Authorized agent to collect SW110

imageAlmost every day, old computers, mobile phones and other gizmos make way for new ones. Not surprisingly, e-waste is now a fast-growing part of the garbage stream in many countries. If improperly disposed of, the lead, mercury and other toxic materials inside e-waste can leak from landfills.

Still more needs to be done

As more PCs and other electronics get replaced each year, e-waste dumping is turning into a serious problem, especially in emerging economies where developed countries are said to send their used equipment to.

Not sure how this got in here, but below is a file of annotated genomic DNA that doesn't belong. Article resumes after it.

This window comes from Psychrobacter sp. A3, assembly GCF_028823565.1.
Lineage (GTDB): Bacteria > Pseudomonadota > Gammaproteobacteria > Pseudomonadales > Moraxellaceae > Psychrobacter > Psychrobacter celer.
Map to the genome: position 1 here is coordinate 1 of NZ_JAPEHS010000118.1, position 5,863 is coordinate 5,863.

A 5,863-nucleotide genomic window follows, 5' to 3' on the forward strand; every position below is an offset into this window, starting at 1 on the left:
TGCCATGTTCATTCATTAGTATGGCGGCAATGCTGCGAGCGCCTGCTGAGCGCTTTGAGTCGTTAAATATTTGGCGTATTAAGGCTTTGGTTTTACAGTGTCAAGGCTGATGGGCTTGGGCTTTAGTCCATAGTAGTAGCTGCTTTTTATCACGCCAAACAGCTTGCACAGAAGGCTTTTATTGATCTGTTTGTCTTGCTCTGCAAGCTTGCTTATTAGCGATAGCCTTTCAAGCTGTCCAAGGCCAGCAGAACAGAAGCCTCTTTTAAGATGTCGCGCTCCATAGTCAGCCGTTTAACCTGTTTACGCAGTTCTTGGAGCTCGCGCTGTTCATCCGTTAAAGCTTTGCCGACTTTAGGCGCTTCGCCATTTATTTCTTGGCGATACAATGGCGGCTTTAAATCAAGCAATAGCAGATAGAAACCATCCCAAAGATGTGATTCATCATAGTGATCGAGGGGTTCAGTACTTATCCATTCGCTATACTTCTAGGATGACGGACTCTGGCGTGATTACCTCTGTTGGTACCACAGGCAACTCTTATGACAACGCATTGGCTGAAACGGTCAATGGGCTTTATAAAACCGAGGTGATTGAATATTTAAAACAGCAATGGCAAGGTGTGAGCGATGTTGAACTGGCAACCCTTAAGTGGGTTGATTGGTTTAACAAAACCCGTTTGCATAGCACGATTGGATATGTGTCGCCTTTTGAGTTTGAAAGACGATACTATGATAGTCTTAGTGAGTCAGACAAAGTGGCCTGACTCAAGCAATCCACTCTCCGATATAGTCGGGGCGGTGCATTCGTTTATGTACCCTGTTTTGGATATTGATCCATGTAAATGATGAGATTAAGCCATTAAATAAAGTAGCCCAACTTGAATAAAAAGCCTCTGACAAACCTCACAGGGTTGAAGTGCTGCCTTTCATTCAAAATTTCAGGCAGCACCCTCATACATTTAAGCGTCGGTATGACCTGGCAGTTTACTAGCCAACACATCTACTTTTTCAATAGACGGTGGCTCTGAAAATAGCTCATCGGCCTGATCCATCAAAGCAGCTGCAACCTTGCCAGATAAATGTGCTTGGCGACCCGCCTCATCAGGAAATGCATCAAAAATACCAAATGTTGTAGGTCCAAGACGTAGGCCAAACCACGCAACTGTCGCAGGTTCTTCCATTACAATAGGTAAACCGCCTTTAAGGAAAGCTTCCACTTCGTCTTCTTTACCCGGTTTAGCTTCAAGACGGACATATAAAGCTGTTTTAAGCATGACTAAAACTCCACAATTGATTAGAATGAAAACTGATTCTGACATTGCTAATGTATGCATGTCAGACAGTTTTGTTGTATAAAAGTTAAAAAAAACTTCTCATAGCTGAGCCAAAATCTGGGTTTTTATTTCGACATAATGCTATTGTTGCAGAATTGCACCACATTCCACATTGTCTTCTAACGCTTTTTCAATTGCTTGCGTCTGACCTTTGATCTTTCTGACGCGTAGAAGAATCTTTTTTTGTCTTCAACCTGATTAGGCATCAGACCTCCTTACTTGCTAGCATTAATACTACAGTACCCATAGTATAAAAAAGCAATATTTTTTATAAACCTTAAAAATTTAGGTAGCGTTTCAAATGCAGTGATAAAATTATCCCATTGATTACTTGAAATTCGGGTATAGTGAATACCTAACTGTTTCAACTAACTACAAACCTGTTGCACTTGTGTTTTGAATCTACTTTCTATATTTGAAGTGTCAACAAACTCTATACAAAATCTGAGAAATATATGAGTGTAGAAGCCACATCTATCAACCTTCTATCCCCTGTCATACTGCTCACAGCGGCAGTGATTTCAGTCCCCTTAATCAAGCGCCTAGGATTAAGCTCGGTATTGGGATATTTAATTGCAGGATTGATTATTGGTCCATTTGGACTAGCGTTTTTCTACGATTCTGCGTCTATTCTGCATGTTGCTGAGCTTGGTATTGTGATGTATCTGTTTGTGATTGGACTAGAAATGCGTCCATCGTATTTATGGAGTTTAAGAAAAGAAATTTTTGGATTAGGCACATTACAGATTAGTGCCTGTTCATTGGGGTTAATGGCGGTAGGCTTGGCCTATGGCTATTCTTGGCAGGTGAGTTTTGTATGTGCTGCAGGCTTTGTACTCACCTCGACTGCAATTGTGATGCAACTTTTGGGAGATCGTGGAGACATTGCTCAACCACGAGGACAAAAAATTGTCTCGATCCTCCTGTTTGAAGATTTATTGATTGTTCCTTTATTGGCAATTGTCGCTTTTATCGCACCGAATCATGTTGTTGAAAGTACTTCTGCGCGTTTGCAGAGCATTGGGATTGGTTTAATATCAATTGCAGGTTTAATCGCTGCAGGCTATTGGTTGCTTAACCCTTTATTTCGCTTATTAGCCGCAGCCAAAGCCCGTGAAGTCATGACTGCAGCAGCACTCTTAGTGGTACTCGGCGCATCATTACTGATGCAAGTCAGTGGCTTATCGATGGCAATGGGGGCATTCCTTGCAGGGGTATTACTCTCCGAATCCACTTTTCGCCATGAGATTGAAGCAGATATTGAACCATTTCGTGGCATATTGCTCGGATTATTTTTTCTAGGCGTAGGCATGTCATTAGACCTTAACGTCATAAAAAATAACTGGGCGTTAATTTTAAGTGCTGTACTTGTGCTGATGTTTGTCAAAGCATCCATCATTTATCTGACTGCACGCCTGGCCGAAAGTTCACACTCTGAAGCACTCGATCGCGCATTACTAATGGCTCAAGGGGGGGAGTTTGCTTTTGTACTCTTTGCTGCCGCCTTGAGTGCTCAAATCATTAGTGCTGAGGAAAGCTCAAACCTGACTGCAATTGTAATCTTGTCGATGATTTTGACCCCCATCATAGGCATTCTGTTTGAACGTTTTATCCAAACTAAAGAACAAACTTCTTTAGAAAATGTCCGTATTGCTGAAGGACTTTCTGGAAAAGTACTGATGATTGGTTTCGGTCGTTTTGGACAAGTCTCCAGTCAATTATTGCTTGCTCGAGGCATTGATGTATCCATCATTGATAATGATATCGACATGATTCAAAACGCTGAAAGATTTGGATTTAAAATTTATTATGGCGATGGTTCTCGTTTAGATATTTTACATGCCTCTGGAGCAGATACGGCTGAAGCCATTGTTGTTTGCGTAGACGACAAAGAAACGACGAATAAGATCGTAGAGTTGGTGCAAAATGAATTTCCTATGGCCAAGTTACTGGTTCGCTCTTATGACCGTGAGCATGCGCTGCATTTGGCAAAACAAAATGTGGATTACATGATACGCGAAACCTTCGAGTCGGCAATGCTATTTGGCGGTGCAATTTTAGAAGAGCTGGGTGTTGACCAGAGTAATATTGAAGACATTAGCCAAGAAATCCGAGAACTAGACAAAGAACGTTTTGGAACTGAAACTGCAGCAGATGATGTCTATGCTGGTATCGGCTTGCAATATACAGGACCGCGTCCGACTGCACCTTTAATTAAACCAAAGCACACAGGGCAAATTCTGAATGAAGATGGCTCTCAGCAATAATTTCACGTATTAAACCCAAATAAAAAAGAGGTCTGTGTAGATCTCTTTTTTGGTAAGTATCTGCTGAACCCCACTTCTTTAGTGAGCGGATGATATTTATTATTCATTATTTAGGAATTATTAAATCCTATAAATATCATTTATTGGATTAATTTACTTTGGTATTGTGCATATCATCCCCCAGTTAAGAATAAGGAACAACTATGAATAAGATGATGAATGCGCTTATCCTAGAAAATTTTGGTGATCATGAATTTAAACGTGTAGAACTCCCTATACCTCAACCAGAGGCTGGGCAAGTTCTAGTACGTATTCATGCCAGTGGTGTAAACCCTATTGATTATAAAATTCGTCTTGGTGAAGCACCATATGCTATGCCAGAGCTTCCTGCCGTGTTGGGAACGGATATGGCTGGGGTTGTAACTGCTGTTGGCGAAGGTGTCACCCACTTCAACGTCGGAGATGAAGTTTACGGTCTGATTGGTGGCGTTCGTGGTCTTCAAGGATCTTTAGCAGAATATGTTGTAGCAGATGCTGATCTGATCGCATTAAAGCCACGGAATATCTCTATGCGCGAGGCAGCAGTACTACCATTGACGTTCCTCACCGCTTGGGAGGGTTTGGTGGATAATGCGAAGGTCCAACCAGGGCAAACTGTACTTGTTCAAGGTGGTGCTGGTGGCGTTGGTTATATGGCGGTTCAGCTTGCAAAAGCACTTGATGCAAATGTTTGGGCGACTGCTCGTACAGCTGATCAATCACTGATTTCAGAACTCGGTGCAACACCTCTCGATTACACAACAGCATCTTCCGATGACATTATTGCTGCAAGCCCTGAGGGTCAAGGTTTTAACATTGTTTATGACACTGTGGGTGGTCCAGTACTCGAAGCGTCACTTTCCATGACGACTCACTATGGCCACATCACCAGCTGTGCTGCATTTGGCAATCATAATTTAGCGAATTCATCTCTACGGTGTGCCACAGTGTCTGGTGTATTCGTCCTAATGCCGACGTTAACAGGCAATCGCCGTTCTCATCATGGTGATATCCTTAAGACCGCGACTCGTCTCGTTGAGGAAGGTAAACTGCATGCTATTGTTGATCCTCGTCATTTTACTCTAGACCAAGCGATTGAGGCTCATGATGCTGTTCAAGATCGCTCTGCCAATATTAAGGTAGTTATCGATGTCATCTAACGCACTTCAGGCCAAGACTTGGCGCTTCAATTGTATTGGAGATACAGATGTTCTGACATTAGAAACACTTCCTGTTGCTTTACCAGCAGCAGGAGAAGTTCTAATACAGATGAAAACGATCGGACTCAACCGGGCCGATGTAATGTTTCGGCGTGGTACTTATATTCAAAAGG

Research firm Gartner says 37 million secondary PCs were refurbished and exported to emerging markets last year, and this is expected to hit 69 million by 2012.

Rozana Sani finds out more.

DO you know that a single computer contains metals such as lead, mercury, gold and silver as well as many other materials? Some can be recovered and reused, but others, if not treated and discarded properly, can be hazardous to our health and environment.

Daily, thousands of computers come to the end of their use and become e-waste. Not properly dealt with, their long-term effects on health and environment can be toxic.